While President Obama and his national security team react to events in Crimea and to Russia
there has been little to no introspection by the US Department of State or White House about where the mistakes were made with regard to Russia.
that perhaps it is time for an independent committee to review the last decade of Russo-American diplomacy to determine when the
United States should have recognized the reality of Putin’s ambitions. Only by studying past mistakes can
future diplomats hope to avoid repeating them.
Also rewatch Rubin’s appearance on
covering US diplomacy with Russia, Syria, and Iran.
Defense and National Security
Senators Dick Durbin (D-IL) and Kelly Ayotte (R-NH) backed military aid to Ukraine in separate interviews
on Sunday. Sen. Durbin said the Ukrainian military needs “everything from fuel to tires to sleeping bags to meals.” Having recently returned from a trip to Ukraine, Sen. D
urbin also said he wouldn't rule out sending small arms.
The failures of American will that were exposed by Russia’s invasion of Ukraine are numerous and mounting. Coming on top of America’s tepid response to China’s declaration of an Air Defense
cation Zone over Japanese waters and the withdrawals from Iraq, Afghanistan, and the “red line” in
Syria, these failures have revealed President Obama as a man who not only leads from behind but also marches to the rear. In The Weekly Standard,
that “it would be politically
courageous to call his bluff and find out what cards Putin really holds, but no American
politician seems willing to cover that bet with boots on the ground. That is a crippling weakness as, after a generational vacation from history, post-Cold-War strategic competition begins in earnest, not just in Europe, but across the Middle East and throughout East Asia. Power abhors a vacuum, except when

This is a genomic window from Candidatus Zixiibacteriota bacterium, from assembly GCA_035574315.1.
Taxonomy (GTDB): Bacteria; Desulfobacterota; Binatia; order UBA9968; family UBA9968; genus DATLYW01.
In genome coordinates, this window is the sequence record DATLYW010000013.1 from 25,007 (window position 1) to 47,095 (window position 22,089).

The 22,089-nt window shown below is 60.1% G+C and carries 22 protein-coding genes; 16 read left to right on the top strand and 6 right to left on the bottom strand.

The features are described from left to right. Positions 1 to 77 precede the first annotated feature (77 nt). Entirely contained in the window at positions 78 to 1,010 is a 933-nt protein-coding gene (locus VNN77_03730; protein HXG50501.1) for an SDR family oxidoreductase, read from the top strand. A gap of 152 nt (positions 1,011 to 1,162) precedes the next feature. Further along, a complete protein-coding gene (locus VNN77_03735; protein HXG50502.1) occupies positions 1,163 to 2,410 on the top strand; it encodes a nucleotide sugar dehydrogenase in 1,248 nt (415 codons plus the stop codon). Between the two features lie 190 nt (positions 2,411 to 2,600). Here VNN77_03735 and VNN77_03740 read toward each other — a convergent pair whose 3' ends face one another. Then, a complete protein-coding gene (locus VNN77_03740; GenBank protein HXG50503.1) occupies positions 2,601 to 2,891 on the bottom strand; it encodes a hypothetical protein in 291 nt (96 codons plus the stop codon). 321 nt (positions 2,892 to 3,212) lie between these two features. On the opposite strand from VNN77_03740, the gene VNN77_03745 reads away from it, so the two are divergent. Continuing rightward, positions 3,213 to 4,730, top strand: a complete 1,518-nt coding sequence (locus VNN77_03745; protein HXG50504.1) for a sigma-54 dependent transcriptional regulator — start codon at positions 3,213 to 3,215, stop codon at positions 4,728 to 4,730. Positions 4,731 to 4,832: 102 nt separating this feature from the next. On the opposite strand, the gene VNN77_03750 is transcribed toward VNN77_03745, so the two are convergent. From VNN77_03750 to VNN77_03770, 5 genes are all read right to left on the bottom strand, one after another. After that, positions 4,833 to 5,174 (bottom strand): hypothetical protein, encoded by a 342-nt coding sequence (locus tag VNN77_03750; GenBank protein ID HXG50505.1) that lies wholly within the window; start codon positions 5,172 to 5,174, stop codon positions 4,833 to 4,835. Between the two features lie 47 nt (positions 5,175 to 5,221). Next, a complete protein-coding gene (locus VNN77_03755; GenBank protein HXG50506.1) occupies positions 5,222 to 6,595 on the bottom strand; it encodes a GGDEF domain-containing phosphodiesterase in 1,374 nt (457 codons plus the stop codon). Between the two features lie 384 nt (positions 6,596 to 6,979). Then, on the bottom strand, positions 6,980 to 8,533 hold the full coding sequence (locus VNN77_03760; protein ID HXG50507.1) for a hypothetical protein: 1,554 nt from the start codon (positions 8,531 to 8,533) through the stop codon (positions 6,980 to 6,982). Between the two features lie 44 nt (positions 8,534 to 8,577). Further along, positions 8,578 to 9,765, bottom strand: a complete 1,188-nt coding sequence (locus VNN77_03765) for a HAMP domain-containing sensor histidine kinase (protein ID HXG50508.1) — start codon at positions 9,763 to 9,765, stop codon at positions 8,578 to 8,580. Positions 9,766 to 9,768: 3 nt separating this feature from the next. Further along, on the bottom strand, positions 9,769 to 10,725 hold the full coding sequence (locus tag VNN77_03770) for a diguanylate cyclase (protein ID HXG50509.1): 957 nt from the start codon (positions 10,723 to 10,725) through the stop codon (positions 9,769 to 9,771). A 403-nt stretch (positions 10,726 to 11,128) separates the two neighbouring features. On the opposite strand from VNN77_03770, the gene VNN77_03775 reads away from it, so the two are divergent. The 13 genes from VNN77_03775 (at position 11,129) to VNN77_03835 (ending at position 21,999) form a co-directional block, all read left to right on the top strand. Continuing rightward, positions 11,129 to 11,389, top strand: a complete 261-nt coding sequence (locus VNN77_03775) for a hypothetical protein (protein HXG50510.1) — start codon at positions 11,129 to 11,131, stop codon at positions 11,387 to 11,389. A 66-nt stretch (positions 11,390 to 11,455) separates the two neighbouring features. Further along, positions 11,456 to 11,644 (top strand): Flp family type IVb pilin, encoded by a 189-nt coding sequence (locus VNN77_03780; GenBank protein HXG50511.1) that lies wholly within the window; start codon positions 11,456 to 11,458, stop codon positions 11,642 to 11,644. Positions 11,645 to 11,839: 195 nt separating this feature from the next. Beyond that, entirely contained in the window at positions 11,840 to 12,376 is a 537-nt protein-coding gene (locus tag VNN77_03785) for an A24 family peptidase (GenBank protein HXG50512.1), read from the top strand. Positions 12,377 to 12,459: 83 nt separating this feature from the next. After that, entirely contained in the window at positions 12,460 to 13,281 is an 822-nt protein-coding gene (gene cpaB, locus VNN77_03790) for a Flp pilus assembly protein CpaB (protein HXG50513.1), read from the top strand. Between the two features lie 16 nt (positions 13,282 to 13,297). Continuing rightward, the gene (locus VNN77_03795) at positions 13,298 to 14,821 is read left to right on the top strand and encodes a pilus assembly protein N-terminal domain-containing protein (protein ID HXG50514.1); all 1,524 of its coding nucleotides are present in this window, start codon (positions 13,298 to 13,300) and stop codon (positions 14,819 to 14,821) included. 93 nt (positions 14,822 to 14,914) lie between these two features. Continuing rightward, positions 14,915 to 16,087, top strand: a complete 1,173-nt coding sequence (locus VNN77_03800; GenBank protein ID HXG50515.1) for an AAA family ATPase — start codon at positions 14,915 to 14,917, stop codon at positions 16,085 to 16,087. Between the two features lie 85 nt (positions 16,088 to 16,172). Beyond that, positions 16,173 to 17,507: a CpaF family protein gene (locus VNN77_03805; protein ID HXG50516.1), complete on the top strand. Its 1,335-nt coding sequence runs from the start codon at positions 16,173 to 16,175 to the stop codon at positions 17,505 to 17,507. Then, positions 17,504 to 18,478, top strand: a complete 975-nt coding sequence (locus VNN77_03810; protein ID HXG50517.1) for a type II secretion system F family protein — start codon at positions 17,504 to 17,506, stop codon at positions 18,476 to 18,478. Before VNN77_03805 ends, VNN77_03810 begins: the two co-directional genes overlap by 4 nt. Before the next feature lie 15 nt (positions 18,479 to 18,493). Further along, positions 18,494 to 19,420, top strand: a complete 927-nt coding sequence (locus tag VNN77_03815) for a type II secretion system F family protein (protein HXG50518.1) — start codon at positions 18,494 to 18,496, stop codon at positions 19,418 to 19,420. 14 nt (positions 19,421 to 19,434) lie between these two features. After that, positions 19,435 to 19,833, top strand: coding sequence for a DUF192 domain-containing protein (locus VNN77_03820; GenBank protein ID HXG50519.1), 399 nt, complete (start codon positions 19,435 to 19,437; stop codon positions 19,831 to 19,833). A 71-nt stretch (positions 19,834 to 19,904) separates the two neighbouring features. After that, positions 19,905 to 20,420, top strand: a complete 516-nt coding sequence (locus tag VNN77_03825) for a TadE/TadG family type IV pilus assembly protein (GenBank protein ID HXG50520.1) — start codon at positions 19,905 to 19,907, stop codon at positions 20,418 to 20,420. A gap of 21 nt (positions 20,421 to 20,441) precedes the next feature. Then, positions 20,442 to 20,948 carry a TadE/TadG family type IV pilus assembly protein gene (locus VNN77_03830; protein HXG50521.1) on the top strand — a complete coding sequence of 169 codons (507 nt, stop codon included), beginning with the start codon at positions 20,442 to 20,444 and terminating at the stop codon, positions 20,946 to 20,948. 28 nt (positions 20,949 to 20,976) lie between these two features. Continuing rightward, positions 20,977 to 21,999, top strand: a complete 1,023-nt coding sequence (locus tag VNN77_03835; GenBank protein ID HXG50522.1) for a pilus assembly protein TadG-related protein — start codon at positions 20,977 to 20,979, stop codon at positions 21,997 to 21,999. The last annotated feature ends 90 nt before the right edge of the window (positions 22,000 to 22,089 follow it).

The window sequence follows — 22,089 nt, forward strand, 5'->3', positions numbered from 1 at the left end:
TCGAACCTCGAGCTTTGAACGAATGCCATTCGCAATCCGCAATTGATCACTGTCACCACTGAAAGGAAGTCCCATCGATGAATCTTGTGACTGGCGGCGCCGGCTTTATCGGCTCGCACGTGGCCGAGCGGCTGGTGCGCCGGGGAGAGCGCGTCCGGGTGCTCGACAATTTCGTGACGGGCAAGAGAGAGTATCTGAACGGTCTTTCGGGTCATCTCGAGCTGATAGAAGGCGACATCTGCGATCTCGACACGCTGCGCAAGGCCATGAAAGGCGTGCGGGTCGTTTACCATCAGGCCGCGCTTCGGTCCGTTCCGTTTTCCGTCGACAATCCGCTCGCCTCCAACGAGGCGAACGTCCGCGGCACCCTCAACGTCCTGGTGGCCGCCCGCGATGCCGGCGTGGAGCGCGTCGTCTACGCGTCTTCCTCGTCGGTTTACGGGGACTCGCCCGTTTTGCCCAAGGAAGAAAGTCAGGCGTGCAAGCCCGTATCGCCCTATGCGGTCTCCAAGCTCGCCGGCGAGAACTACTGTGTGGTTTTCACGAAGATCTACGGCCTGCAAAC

as we see with Vladimir Putin, Ali Khamenei, and Xi Jinping
power covets it.”
Representative Buck McKeon (R-CA), chairman of the House Armed Services Committee, recently
rejected the Pentagon’s latest defense strategy within hours of its release, saying the 2014 Quadrennial
Defense Review (QDR) failed to meet statutory requirements. While Rep. McKeon intends to introduce legislation requiring another report, the secretary of defense is unlikely to comply.
and Roger Zakheim rethink the QDR in their latest for Breaking Defense. They argue that before deciding how to overhaul the QDR, Congress should follow the recommendation of five former deputy secretaries of defense to Secretary of Defense Chuck Hagel and direct another bottom-up review like that of 1993. Read their explanation
On a visit that was supposed to be nonpolitical, Michelle Obama delivered a message to the Chinese on Saturday, saying in an address that freedom of speech, particularly on the Internet and in the news media, provided the foundation for a vibrant society.
US options for responding to Russian moves are now limited, which is the whole point of Putin's decisive action. But Washington can still avoid a fait accompli in Asia.
to revise the peaceful regional order built on the blood and treasure of America
and its allies. They explain, “China will gain more power and prominence,
so Washington needs an unrelenting strategy with unrelenting execution that guarantees that China is
surrounded by strong independent powers allied with the US.”